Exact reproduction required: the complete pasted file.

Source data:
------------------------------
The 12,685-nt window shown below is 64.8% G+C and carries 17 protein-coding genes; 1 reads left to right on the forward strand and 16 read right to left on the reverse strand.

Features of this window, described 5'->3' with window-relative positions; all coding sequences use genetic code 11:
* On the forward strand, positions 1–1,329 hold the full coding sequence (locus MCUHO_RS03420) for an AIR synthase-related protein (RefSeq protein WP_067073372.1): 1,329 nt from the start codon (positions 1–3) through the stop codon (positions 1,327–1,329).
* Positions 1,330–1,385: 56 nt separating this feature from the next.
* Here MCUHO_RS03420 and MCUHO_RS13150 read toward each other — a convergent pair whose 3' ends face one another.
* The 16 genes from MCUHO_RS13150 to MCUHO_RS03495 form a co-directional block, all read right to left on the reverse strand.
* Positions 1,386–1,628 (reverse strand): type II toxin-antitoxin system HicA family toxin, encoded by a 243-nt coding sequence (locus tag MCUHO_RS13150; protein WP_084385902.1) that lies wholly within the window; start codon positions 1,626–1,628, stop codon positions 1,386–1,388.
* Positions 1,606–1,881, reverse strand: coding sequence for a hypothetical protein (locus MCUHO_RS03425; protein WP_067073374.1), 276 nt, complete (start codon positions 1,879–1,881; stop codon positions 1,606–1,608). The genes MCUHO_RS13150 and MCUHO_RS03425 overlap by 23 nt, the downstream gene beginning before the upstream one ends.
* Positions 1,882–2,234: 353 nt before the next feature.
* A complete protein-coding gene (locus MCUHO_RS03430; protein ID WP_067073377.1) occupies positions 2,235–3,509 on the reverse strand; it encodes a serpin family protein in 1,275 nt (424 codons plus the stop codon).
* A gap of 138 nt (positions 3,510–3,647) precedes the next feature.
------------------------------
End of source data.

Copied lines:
The 12,685-nt window shown below is 64.8% G+C and carries 17 protein-coding genes; 1 reads left to right on the forward strand and 16 read right to left on the reverse strand.

Features of this window, described 5'->3' with window-relative positions; all coding sequences use genetic code 11:
* On the forward strand, positions 1–1,329 hold the full coding sequence (locus MCUHO_RS03420) for an AIR synthase-related protein (RefSeq protein WP_067073372.1): 1,329 nt from the start codon (positions 1–3) through the stop codon (positions 1,327–1,329).
* Positions 1,330–1,385: 56 nt separating this feature from the next.
* Here MCUHO_RS03420 and MCUHO_RS13150 read toward each other — a convergent pair whose 3' ends face one another.
* The 16 genes from MCUHO_RS13150 to MCUHO_RS03495 form a co-directional block, all read right to left on the reverse strand.
* Positions 1,386–1,628 (reverse strand): type II toxin-antitoxin system HicA family toxin, encoded by a 243-nt coding sequence (locus tag MCUHO_RS13150; protein WP_084385902.1) that lies wholly within the window; start codon positions 1,626–1,628, stop codon positions 1,386–1,388.
* Positions 1,606–1,881, reverse strand: coding sequence for a hypothetical protein (locus MCUHO_RS03425; protein WP_067073374.1), 276 nt, complete (start codon positions 1,879–1,881; stop codon positions 1,606–1,608). The genes MCUHO_RS13150 and MCUHO_RS03425 overlap by 23 nt, the downstream gene beginning before the upstream one ends.
* Positions 1,882–2,234: 353 nt before the next feature.
* A complete protein-coding gene (locus MCUHO_RS03430; protein ID WP_067073377.1) occupies positions 2,235–3,509 on the reverse strand; it encodes a serpin family protein in 1,275 nt (424 codons plus the stop codon).
* A gap of 138 nt (positions 3,510–3,647) precedes the next feature.